With the release of a new set of 3-D video screens next week, Philips Electronics is bringing a sci-fi cinema standby a little closer to everyday use. Philips’ WOWvx displays–which allow viewers to perceive high-quality 3-D images without the need for special glasses–are now beginning to appear in shopping malls, movie-theater lobbies, and theme parks worldwide.
The technology uses image-processing software, plus display hardware that includes sheets of tiny lenses atop LCD screens. The lenses project slightly different images to viewers’ left and right eyes, which the brain translates into a perception of depth. For now, the screens are expensive and not yet marketed for home use. But Philips, which first released the technology in 2006, is working on technical improvements that will make the screens better suited for the home.
“We think this is a huge leap,” says Wolf-Nils Malchow, production manager for the Munich-based Kuk Filmprodukion, an early producer of content for the displays and of promotional films for clients such as Deutsche Telekom. “It is a bit like a few years ago, when [high-definition video] kicked in. Everyone is excited about it.”
A planned deployment of about 50 screens in U.S. theater lobbies has begun at the Bridge Theater in Los Angeles. South African shopping malls have ordered about 350 of the screens. Other rollouts include malls and coffee shops in Russia, European casinos, and theme parks, the company says. And at next week’s Infocomm trade fair in Las Vegas, new 52-inch and 22-inch options will be added to the existing 42-inch model.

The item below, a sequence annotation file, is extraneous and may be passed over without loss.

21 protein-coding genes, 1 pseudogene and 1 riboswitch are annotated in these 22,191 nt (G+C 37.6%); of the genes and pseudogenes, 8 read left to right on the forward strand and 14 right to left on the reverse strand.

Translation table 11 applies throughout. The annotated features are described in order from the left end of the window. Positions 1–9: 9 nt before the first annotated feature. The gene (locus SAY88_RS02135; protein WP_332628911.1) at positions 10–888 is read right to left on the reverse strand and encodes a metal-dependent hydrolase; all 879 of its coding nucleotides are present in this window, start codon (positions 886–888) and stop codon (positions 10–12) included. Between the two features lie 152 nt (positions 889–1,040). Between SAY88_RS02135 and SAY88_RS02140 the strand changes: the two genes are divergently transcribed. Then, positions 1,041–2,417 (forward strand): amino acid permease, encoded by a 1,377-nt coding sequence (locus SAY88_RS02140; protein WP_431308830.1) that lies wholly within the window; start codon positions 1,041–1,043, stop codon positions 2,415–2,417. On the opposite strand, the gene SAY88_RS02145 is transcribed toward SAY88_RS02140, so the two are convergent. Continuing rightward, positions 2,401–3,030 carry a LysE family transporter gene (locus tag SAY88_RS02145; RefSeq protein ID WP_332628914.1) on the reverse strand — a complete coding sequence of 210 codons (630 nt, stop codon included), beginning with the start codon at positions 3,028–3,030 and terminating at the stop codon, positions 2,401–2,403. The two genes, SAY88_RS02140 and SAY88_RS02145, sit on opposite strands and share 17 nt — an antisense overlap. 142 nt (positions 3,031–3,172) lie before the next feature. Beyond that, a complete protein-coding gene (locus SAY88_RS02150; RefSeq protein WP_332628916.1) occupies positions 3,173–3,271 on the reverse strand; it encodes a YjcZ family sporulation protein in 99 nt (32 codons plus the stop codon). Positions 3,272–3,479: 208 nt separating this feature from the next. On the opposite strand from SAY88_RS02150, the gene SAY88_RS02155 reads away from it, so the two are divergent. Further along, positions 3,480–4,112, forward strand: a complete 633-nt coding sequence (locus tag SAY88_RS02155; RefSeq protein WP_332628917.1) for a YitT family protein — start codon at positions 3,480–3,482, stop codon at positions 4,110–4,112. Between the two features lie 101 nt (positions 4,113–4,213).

This isn’t the first time that 3-D has made a splash. The early 1950s and early 1980s each saw their own fads. The 3D movies from the 1950s were filmed with two cameras, with the separate images then projected simultaneously. The familiar red-and-blue-lensed glasses were used to trick the eyes into interpreting color differences as distance. Modern 3-D movies employ more-sophisticated approaches, such as projecting the separate images in polarized light and using glasses with polarized lenses that filter out one image on each side.
But a combination of advances in computer image processing and industrial optics has allowed companies like Philips to develop their glasses-free technique.
As with earlier techniques, the illusion requires specially-created content to start with. In this case, a digital movie file effectively has two frames for each ordinary movie frame. The first is an ordinary color image, identical to what would be seen on a two-dimensional screen. A second frame, rather than showing a second offset view, encodes information about how viewers should perceive depth in the first frame. It appears as a grayscale version of the first, with white indicating foreground objects, black denoting deep background, and shades of gray indicating points in between.
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